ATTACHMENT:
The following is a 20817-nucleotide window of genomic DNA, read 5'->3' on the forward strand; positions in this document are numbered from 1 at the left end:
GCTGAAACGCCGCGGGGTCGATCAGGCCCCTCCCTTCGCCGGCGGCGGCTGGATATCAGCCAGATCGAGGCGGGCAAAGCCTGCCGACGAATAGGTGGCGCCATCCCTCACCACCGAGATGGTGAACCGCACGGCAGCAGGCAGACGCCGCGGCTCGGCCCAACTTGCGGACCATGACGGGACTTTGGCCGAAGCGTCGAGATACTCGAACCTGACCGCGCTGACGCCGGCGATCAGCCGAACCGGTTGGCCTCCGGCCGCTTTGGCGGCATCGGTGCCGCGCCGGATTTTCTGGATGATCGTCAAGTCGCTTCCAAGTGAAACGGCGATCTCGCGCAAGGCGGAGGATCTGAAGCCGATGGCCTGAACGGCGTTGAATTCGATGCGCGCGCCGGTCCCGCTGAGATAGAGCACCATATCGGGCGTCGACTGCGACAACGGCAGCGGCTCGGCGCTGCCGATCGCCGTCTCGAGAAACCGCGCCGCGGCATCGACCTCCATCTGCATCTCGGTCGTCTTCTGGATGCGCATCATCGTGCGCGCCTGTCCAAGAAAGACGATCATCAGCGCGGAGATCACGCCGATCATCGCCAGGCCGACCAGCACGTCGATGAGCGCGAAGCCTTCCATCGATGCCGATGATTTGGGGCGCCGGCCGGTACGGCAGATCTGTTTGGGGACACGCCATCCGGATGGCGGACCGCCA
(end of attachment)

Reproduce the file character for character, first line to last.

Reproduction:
The following is a 20817-nucleotide window of genomic DNA, read 5'->3' on the forward strand; positions in this document are numbered from 1 at the left end:
GCTGAAACGCCGCGGGGTCGATCAGGCCCCTCCCTTCGCCGGCGGCGGCTGGATATCAGCCAGATCGAGGCGGGCAAAGCCTGCCGACGAATAGGTGGCGCCATCCCTCACCACCGAGATGGTGAACCGCACGGCAGCAGGCAGACGCCGCGGCTCGGCCCAACTTGCGGACCATGACGGGACTTTGGCCGAAGCGTCGAGATACTCGAACCTGACCGCGCTGACGCCGGCGATCAGCCGAACCGGTTGGCCTCCGGCCGCTTTGGCGGCATCGGTGCCGCGCCGGATTTTCTGGATGATCGTCAAGTCGCTTCCAAGTGAAACGGCGATCTCGCGCAAGGCGGAGGATCTGAAGCCGATGGCCTGAACGGCGTTGAATTCGATGCGCGCGCCGGTCCCGCTGAGATAGAGCACCATATCGGGCGTCGACTGCGACAACGGCAGCGGCTCGGCGCTGCCGATCGCCGTCTCGAGAAACCGCGCCGCGGCATCGACCTCCATCTGCATCTCGGTCGTCTTCTGGATGCGCATCATCGTGCGCGCCTGTCCAAGAAAGACGATCATCAGCGCGGAGATCACGCCGATCATCGCCAGGCCGACCAGCACGTCGATGAGCGCGAAGCCTTCCATCGATGCCGATGATTTGGGGCGCCGGCCGGTACGGCAGATCTGTTTGGGGACACGCCATCCGGATGGCGGACCGCCA